Recorded in appendix IV of A History of Durham Rowing are the winners of The Challenge Pairs from 1879 to 1921 with the exception of the coxswain in 1881. The box for the rudder is embossed with the names of the winning coxswains for 1879 to 1883 with the 1881 winner recorded as H. Straker who was also victorious in 1880. The other names recorded on the box agree with the book and so perhaps a small but important contribution to the history of Durham rowing can be claimed by HTBS.
The second item is an 1884 medal for The Senior Inter-Collegiate Fours won by J. E. Brownbill of University College. The obverse has the crest of Durham University and the University motto – ‘Fundamenta Eius Super Montibus Sanctis’ which translates as ‘Her Foundations are set upon the Holy Hills’. The reverse is engraved with the names of the winning crew and the medal is complete with a swivel suspender and purple ribbon.
The history of this race commences with the foundation of D.U.B.C. in 1877, and it has been rowed annually ever since with the exception of the years 1885 and 1886, when it was abolished in favour of Trial Fours and during the war. After the Regatta quarrel it was revived as an event in the University Regatta, and the Senate of the University presented a Challenge Cup for annual competition in the year 1877.
The race is open to a Senior Four from each College and is rowed in fine fours over the long course.
|The rudder and reverse of the 1884 medal (note the misspelling of Brownbill).|
It may appear that J. E. Brownbill is the culprit responsible for the original rudder going astray but there may be a perfectly good reason why it had to be replaced in 1905. The prizes may have been stolen or the quarrel referred to above may have seen the prizes left with the previous winners longer than customary and therefore forgotten. In any event, Brownbill was a successful coxswain who coxed the Durham University Boat Club’s first four in 1883 and 1884 albeit without success at the Durham Regatta.
|Durham Regatta medalette (24 mm).|
From the eleventh to the nineteenth centuries, Durham was a County Palatine – an autonomous territory ruled by prince-bishops with the authority to raise their own armies and mint their own coins. (Rowing Blazers  Jack Carlson)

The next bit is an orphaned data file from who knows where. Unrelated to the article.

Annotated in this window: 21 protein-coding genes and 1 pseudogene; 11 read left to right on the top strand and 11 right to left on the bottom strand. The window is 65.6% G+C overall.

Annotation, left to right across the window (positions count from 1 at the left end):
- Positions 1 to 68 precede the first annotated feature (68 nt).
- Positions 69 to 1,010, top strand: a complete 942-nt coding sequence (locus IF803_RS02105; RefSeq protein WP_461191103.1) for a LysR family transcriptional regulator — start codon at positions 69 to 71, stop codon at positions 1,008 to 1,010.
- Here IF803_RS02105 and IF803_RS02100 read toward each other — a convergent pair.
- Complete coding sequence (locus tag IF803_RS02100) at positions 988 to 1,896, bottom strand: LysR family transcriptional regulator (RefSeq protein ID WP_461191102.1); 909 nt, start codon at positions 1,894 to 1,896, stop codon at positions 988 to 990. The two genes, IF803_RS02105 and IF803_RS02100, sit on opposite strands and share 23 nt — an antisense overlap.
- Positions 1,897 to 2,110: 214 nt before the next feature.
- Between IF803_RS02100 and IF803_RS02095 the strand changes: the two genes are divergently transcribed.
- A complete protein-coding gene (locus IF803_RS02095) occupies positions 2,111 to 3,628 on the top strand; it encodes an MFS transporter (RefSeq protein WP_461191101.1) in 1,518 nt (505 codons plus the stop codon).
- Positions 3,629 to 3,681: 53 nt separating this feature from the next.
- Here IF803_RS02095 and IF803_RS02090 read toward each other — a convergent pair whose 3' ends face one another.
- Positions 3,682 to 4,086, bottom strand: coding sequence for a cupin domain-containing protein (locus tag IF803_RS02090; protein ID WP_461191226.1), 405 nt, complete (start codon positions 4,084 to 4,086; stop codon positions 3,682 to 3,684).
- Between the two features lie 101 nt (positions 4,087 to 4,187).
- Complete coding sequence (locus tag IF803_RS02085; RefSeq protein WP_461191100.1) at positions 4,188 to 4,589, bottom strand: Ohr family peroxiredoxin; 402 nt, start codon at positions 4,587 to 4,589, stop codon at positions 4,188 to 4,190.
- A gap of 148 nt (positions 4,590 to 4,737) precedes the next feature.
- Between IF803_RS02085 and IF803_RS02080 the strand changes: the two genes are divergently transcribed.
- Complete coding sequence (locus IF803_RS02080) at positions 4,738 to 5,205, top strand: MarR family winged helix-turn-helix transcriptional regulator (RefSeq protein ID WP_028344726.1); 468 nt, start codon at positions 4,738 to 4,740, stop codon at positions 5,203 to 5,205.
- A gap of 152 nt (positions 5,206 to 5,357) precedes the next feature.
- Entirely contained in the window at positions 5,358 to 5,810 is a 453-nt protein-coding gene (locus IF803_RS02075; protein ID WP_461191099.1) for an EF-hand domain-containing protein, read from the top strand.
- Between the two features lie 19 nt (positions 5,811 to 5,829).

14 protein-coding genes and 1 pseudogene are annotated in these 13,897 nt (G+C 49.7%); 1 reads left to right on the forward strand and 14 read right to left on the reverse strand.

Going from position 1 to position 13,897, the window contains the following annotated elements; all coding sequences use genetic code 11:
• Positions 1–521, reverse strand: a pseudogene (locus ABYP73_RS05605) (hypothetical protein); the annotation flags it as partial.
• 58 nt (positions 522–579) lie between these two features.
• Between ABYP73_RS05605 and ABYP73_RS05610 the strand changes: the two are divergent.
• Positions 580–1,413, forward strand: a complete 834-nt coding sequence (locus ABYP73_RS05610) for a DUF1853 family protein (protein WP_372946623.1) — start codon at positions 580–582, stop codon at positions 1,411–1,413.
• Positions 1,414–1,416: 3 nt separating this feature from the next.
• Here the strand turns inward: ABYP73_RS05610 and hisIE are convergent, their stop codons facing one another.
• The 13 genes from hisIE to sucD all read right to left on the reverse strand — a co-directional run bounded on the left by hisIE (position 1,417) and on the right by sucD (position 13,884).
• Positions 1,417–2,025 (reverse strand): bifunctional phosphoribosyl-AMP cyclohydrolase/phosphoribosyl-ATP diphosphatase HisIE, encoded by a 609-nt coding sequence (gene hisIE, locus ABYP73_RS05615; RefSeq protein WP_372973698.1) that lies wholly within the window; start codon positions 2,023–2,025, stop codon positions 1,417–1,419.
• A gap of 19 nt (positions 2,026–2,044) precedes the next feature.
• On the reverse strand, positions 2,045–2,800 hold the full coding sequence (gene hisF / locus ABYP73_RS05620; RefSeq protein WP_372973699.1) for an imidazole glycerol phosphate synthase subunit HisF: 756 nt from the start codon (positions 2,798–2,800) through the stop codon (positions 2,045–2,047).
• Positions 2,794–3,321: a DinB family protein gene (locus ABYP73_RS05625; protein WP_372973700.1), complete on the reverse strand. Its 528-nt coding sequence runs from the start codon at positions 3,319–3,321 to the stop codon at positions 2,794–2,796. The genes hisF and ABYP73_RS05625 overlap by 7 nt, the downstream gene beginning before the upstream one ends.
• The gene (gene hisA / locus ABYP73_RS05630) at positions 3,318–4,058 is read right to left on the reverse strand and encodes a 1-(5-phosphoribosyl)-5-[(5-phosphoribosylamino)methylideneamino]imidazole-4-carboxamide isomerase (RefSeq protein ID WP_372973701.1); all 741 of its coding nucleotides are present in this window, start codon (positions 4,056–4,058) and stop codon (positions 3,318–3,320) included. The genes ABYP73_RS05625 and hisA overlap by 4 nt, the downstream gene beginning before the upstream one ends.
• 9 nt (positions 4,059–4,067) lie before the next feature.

One of the pleasures of collecting is the scope it gives to research your purchases and learn from them. As soon as I saw the Durham Regatta medalette (pictured above) for sale, I knew that it would be a challenge and having resolved to make a modest bid out of curiosity, I found that there was at least two others like-minded individuals but I’m glad to say that I was successful and can share this interesting find with HTBS readers and hope that someone can help identify what it was awarded for.
My initial thoughts were that it was a copper farthing, perhaps used by Durham Regatta in their beer tent or even as a reward to professional rowers to use in-and-around Durham. Of course, I have no evidence to support my theory; maybe I’ll never know but I live in hope.
This little enamelled lapel badge (26 mm) sold recently for £21. No details were given by the seller but the quality of the enamelling suggests it dates from the 1930s. I decided to go for the medalette and leave the badge to someone else.
If you are interested in Durham rowing you will find an online collection of A. A. Macfarlane Grieve’s photo album in the Durham University Library Special Collections Catalogue.
Until the next time … regret the things you buy not the things you don’t.